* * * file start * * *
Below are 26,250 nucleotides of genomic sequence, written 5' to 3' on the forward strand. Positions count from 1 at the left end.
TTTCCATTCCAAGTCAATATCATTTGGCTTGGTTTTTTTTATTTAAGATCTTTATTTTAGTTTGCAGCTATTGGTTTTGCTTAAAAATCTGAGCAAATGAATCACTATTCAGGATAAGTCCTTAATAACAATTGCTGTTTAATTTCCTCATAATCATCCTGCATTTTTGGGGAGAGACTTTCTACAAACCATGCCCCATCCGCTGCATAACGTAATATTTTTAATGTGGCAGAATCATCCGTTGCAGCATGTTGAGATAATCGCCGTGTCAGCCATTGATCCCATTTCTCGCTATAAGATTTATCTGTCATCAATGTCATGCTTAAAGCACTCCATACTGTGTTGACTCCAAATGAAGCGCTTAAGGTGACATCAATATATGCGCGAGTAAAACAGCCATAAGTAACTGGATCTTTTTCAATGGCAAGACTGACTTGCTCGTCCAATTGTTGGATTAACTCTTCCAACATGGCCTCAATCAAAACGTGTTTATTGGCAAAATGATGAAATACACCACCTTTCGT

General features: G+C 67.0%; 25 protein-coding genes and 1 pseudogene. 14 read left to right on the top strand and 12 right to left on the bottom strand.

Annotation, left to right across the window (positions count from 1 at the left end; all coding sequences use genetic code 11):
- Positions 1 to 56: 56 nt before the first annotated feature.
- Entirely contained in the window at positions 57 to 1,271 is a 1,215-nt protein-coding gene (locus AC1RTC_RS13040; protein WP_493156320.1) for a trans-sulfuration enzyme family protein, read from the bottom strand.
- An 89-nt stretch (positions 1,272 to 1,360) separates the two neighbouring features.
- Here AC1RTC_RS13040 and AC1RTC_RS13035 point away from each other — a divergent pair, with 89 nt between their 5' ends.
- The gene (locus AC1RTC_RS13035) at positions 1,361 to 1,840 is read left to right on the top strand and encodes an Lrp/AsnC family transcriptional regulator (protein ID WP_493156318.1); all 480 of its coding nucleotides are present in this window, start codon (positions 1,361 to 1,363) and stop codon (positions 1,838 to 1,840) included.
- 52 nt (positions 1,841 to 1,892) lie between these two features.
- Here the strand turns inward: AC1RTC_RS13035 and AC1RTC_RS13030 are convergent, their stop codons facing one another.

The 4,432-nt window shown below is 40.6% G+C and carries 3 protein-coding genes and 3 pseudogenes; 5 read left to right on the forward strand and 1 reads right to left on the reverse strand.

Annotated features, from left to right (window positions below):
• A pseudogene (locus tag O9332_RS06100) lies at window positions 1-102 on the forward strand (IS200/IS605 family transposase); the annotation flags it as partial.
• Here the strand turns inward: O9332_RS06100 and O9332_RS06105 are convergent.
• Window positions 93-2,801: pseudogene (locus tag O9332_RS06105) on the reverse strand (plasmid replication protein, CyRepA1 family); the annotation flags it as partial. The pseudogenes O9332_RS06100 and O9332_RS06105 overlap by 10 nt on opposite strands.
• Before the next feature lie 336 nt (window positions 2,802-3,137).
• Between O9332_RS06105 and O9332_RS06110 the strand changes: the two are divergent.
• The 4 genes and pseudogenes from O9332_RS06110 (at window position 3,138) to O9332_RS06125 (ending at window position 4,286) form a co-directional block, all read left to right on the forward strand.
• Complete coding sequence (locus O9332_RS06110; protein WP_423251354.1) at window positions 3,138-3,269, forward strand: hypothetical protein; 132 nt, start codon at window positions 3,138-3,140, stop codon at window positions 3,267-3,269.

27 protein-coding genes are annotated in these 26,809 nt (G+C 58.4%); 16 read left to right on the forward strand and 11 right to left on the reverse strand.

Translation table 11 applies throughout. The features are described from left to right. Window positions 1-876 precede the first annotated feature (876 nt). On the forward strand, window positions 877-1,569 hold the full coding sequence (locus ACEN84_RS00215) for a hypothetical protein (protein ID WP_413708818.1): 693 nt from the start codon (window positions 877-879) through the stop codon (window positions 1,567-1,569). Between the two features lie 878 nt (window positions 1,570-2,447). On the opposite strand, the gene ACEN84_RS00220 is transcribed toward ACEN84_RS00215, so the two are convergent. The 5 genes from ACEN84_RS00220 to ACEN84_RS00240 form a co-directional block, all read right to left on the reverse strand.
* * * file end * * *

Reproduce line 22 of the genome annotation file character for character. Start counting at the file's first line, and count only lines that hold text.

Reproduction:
Translation table 11 applies throughout. The features are described from left to right. Window positions 1-876 precede the first annotated feature (876 nt). On the forward strand, window positions 877-1,569 hold the full coding sequence (locus ACEN84_RS00215) for a hypothetical protein (protein ID WP_413708818.1): 693 nt from the start codon (window positions 877-879) through the stop codon (window positions 1,567-1,569). Between the two features lie 878 nt (window positions 1,570-2,447). On the opposite strand, the gene ACEN84_RS00220 is transcribed toward ACEN84_RS00215, so the two are convergent. The 5 genes from ACEN84_RS00220 to ACEN84_RS00240 form a co-directional block, all read right to left on the reverse strand.